By Mark Liebenow.
There is a deep need for kindness in the world, especially for those who are grieving.
This is not the kindness I first knew, which was really politeness or good manners — asking how you are and expecting you to say something positive, or holding the door open for you to go through. I am speaking of the deeper kindness that comes from concern for someone and responds to that person’s need, what comes from the heart. I am speaking of love unbidden that demands nothing of the one it is offered to, love that seeks only to help the one who stands in front of me. It asks, then listens when the hard stuff spills out, and it stays around to help with the other person’s struggles.
It is also the kindness of how I treat myself. When I grieve, when I feel defeated and unworthy of being loved, when I feel guilty for enjoying life again when my wife no longer can because she’s dead, it’s kindness for myself that is able to reach through my sorrow. It’s kindness for myself that allows me to care about others again.
Until grief placed me on a mountain of solitude, and I saw nothing but burnt earth and ashes around me, I did not understand the power of your hand reaching down to help me up.
Until my friend Judy, who lost her husband to brain cancer three years before, went back into the horrors of her grief to find something to help me, I did not understand the depths of kindness that are learned only by having to dig through despair.
Until my own beloved died, I did not understand the significance of joy returning to your smile after the death of someone you also loved with all your heart, body, and soul. I did not appreciate the fierce spirit within you that would not give in to death, but fought until you had scraped your life back together.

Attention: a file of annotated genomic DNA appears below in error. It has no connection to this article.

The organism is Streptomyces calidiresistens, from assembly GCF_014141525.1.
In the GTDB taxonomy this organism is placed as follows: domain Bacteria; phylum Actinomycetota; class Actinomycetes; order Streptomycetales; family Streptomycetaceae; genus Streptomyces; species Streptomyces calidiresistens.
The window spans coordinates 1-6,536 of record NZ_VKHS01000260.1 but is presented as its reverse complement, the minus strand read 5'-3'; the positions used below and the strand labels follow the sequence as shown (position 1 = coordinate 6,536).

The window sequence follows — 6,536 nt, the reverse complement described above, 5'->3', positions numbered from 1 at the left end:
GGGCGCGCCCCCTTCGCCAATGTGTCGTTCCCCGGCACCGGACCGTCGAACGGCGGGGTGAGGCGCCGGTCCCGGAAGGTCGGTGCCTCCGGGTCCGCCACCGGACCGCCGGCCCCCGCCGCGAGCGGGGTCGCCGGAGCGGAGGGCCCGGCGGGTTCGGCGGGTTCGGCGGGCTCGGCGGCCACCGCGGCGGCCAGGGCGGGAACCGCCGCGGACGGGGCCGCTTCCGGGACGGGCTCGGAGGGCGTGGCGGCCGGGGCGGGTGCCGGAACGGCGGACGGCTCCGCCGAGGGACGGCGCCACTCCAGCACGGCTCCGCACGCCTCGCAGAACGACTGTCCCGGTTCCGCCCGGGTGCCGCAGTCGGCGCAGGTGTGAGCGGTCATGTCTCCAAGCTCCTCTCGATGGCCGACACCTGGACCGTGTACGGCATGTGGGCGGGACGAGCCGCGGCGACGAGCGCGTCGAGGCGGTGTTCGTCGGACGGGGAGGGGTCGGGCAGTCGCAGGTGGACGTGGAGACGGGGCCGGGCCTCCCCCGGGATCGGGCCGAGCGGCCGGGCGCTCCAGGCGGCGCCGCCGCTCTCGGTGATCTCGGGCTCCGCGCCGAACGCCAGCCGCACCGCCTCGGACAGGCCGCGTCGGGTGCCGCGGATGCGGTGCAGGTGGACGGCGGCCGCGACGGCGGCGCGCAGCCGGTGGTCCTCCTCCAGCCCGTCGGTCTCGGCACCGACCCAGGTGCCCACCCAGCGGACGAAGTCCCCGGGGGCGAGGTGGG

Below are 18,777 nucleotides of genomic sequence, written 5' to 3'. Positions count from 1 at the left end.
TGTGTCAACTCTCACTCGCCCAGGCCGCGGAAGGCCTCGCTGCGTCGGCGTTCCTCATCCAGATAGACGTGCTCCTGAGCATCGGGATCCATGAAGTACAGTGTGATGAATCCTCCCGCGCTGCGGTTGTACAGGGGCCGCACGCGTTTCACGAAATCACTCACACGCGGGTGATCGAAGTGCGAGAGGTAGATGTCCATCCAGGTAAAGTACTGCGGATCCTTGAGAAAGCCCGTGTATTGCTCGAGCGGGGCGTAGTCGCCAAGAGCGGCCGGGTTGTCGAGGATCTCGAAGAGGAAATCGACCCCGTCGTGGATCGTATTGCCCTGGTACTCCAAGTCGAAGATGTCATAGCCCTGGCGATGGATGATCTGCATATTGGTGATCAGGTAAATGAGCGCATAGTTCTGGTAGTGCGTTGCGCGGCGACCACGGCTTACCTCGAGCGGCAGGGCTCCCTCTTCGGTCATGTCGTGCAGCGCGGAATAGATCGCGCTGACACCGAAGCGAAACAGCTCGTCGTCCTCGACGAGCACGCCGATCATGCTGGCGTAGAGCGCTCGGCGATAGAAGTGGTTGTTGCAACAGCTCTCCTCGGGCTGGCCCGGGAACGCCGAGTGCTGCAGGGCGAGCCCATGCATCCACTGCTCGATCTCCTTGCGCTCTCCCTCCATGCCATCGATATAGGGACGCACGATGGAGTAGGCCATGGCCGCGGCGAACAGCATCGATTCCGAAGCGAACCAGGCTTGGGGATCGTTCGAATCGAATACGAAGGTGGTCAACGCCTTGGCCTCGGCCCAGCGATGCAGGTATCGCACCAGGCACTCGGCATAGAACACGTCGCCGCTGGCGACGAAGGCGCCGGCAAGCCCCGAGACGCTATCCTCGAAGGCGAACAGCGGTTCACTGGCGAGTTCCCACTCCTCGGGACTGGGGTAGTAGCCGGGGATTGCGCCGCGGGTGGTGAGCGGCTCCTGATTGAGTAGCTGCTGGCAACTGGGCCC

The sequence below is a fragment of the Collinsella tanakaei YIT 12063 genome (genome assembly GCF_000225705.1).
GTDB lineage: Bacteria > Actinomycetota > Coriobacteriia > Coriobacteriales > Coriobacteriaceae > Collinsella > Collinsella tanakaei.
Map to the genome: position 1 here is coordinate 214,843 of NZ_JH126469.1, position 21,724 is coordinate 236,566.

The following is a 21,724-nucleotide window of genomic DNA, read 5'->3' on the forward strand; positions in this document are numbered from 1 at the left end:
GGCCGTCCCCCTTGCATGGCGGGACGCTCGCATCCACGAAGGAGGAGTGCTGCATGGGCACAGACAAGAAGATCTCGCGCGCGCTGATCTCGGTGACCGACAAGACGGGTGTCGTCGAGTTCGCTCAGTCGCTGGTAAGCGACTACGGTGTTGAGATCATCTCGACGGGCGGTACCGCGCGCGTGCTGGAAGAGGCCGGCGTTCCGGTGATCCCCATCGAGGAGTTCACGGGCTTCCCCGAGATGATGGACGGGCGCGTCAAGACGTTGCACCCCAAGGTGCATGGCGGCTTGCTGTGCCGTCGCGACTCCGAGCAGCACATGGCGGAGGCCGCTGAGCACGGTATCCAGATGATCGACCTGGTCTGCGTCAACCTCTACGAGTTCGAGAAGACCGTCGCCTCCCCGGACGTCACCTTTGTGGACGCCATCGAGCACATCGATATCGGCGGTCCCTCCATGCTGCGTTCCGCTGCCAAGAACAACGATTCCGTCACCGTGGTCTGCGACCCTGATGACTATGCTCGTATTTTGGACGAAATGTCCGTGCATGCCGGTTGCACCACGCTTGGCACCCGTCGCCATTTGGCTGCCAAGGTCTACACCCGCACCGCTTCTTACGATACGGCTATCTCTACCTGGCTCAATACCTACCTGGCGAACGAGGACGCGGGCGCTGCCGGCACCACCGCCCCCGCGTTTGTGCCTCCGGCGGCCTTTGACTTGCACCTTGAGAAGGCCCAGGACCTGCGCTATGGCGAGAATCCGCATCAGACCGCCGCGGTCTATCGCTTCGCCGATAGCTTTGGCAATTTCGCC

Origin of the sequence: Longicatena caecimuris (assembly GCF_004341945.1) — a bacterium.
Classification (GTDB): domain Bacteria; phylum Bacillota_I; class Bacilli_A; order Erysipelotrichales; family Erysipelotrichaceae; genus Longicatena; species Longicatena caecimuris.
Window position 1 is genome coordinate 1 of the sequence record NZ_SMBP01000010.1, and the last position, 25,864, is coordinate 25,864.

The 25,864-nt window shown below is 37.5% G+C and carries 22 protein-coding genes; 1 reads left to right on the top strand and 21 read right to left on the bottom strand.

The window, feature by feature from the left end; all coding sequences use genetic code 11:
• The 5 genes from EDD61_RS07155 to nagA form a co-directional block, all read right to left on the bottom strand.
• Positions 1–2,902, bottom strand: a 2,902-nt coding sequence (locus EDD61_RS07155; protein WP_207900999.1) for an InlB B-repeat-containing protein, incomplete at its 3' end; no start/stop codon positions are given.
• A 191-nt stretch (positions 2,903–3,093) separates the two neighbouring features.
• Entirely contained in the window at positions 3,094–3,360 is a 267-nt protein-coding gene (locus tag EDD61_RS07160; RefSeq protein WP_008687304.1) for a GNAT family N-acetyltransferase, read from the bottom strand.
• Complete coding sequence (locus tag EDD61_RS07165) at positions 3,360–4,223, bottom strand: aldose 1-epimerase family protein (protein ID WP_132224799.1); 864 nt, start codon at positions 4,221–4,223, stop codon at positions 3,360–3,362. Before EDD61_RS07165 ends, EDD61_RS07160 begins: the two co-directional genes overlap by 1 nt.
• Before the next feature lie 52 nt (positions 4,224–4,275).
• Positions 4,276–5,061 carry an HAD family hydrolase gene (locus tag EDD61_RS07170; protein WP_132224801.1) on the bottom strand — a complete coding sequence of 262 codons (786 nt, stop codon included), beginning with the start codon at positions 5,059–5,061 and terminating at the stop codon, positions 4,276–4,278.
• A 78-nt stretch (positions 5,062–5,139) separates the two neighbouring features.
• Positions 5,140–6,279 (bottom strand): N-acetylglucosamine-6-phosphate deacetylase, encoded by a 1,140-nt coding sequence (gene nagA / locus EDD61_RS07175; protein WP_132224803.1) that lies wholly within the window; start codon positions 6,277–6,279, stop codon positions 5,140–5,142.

One of the deepest things in life is sorrow, Naomi Shihab Nye said.
When I lost someone to the tragedy of death, I also lost love for myself. If the person I loved the most in life could die from something simple, then so could I, and I was ready to go. I had nothing left to live for. If everything I had worked so long and hard to achieve could be swept away in a moment, then what I did really did not matter because it wouldn’t last.
Yet what I do does not need to last. And who I am remembered as being isn’t important. What the world and life come down to is now, this moment. If I can offer you kindness, and if I am open to your care for me, then we are free to accept what we need from what is being offered. We are free to enjoy this moment without thinking about the next. We are free to give ourselves to the moment, to laugh, sing and dance, or sit quietly under a tree and watch the animals and birds go about their lives. We are able to celebrate all that this moment is, this amazing moment that you and I live, and our friends live, and all of life is full and rich in this moment that holds the possibility of so much, because in the next moment it all might cease to exist. Perhaps this is why each moment is precious to me.
The other deepest thing, Naomi Shihab Nye said, is kindness, kindness learned from grief, because there is so much sorrow and anger and hatred every day. We need to listen to the struggles of each other and try to help, because we will get through this together, or we won’t get through it at all.
Simply knowing that kindness exists between us, and that if one of us has a need we can ask and the other will respond, then this day, and every day after this, will live in kindness. One day’s blessing becomes the next.
Mark Liebenow’s writings on grief have been published or are forthcoming in journals like Modern Loss, Open to Hope, The Citron Review, River Teeth, Chautauqua, and Under the Sun. His account of hiking in Yosemite to deal with his wife’s death, Mountains of Light, was published by the University of Nebraska Press. His essays have been nominated for a Pushcart Prize and named a notable essay by Best American Essays 2012. His grief website is http://widowersgrief.blogspot.com.